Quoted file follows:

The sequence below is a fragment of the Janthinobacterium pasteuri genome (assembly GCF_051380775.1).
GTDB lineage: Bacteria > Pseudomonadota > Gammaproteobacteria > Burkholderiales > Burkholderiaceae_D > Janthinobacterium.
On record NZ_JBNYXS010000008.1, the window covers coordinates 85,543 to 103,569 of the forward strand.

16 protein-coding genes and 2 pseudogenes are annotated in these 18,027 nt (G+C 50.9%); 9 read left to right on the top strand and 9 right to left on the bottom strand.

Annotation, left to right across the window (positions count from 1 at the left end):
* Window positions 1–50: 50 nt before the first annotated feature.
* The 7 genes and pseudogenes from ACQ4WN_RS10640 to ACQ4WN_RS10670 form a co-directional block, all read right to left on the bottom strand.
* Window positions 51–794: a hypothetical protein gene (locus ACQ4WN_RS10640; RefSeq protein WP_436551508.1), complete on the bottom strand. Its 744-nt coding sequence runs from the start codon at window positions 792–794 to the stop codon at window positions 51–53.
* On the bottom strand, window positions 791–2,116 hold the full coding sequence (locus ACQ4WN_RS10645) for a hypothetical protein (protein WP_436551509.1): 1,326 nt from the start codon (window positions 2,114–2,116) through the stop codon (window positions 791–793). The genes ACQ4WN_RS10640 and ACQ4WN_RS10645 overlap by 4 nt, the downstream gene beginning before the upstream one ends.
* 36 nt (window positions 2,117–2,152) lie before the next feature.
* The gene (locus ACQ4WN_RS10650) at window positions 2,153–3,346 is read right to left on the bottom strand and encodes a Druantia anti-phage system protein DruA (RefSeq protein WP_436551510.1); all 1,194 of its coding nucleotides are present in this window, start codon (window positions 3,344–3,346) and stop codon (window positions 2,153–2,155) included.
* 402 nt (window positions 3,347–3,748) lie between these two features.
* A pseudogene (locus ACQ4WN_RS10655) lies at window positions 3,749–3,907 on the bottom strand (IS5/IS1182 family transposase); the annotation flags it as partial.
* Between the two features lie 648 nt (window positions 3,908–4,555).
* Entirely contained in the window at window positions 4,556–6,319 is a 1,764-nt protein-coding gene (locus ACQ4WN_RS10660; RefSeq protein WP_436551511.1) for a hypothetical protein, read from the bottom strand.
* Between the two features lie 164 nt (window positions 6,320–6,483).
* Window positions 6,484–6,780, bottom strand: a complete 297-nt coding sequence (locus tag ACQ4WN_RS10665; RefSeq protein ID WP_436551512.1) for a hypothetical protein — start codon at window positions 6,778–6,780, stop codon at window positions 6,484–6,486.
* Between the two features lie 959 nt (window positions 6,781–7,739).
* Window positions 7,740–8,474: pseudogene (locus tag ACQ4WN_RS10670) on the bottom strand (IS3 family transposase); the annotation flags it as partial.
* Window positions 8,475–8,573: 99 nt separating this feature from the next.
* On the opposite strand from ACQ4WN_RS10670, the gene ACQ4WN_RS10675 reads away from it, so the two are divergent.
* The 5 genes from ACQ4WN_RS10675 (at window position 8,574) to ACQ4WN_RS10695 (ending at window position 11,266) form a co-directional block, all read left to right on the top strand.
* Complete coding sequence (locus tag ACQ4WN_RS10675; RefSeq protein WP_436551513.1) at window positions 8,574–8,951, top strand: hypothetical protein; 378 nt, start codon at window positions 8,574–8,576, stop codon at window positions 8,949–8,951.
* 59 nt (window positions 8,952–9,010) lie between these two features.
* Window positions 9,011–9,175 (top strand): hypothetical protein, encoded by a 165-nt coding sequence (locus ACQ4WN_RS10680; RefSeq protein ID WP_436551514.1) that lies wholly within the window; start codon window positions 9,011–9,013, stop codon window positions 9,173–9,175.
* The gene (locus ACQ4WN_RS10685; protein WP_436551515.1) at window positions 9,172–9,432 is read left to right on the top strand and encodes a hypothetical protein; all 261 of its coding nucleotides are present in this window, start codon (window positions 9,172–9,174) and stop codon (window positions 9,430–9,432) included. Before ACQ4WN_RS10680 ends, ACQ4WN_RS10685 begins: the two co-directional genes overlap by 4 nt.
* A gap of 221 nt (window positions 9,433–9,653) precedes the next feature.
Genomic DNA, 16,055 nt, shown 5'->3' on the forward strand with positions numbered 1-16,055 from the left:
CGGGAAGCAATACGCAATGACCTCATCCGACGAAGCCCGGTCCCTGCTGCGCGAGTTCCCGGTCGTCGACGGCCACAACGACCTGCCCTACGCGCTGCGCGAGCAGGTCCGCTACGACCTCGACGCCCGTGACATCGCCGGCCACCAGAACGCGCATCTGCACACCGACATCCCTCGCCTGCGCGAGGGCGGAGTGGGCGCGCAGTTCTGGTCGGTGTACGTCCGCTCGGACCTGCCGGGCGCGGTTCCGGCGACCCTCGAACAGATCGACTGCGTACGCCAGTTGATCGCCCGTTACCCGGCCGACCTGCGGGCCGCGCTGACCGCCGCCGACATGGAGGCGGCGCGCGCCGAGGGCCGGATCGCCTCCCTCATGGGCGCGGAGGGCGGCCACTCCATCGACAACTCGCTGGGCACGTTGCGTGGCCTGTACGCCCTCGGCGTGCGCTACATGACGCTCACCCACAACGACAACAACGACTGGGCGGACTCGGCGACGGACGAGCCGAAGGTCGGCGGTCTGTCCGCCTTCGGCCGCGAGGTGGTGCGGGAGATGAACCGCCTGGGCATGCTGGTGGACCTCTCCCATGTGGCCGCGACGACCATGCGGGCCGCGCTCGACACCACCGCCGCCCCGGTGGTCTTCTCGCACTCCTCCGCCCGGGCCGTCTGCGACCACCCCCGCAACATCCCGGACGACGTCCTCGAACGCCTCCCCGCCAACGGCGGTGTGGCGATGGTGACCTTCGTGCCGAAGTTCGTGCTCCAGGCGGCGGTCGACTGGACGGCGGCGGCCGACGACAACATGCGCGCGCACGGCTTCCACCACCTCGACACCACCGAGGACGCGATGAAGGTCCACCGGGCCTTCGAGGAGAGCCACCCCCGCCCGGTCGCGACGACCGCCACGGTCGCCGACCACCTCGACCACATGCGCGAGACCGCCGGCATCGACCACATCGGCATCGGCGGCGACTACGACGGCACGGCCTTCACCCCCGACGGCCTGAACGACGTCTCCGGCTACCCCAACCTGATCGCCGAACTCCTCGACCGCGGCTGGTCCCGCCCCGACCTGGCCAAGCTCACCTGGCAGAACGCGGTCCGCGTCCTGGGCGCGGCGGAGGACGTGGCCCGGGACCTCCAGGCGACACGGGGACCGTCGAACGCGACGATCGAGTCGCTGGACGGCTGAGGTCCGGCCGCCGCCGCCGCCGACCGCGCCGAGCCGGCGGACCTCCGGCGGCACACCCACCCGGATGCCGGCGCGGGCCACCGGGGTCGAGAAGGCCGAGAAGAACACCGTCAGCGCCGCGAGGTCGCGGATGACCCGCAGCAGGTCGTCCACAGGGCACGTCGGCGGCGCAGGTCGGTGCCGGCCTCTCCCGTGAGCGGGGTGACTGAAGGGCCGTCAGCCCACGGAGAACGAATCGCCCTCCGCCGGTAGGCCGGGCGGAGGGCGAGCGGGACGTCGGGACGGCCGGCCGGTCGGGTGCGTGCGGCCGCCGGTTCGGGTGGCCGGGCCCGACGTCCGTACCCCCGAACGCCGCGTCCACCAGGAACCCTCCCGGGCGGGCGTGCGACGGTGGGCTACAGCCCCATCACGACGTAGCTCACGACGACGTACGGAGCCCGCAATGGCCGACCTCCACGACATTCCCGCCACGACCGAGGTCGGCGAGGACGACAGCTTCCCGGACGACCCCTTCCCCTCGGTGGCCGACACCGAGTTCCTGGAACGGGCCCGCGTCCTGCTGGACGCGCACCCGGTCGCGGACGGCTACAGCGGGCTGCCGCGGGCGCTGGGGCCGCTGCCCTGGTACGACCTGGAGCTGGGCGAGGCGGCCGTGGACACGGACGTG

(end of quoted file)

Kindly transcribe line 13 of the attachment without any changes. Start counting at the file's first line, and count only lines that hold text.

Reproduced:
* A pseudogene (locus ACQ4WN_RS10655) lies at window positions 3,749–3,907 on the bottom strand (IS5/IS1182 family transposase); the annotation flags it as partial.